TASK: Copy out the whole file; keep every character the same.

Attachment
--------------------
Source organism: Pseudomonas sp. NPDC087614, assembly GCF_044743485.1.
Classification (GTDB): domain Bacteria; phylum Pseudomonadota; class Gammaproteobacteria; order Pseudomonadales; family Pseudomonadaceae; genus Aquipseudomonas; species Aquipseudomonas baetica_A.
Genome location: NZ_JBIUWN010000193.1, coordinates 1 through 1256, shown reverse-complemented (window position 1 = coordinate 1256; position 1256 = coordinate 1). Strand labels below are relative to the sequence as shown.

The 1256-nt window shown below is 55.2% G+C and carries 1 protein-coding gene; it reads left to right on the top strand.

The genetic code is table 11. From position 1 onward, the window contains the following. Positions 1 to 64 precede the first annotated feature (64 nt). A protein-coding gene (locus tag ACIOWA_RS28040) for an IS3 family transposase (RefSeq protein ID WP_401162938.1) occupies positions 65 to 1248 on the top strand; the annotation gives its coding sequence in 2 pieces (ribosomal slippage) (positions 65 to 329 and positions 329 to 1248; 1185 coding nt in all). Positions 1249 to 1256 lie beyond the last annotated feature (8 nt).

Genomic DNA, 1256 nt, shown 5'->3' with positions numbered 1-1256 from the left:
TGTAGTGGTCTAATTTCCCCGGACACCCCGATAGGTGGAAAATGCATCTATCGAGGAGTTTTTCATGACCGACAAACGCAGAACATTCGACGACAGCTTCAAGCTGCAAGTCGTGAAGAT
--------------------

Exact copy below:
Source organism: Pseudomonas sp. NPDC087614, assembly GCF_044743485.1.
Classification (GTDB): domain Bacteria; phylum Pseudomonadota; class Gammaproteobacteria; order Pseudomonadales; family Pseudomonadaceae; genus Aquipseudomonas; species Aquipseudomonas baetica_A.
Genome location: NZ_JBIUWN010000193.1, coordinates 1 through 1256, shown reverse-complemented (window position 1 = coordinate 1256; position 1256 = coordinate 1). Strand labels below are relative to the sequence as shown.

The 1256-nt window shown below is 55.2% G+C and carries 1 protein-coding gene; it reads left to right on the top strand.

The genetic code is table 11. From position 1 onward, the window contains the following. Positions 1 to 64 precede the first annotated feature (64 nt). A protein-coding gene (locus tag ACIOWA_RS28040) for an IS3 family transposase (RefSeq protein ID WP_401162938.1) occupies positions 65 to 1248 on the top strand; the annotation gives its coding sequence in 2 pieces (ribosomal slippage) (positions 65 to 329 and positions 329 to 1248; 1185 coding nt in all). Positions 1249 to 1256 lie beyond the last annotated feature (8 nt).

Genomic DNA, 1256 nt, shown 5'->3' with positions numbered 1-1256 from the left:
TGTAGTGGTCTAATTTCCCCGGACACCCCGATAGGTGGAAAATGCATCTATCGAGGAGTTTTTCATGACCGACAAACGCAGAACATTCGACGACAGCTTCAAGCTGCAAGTCGTGAAGAT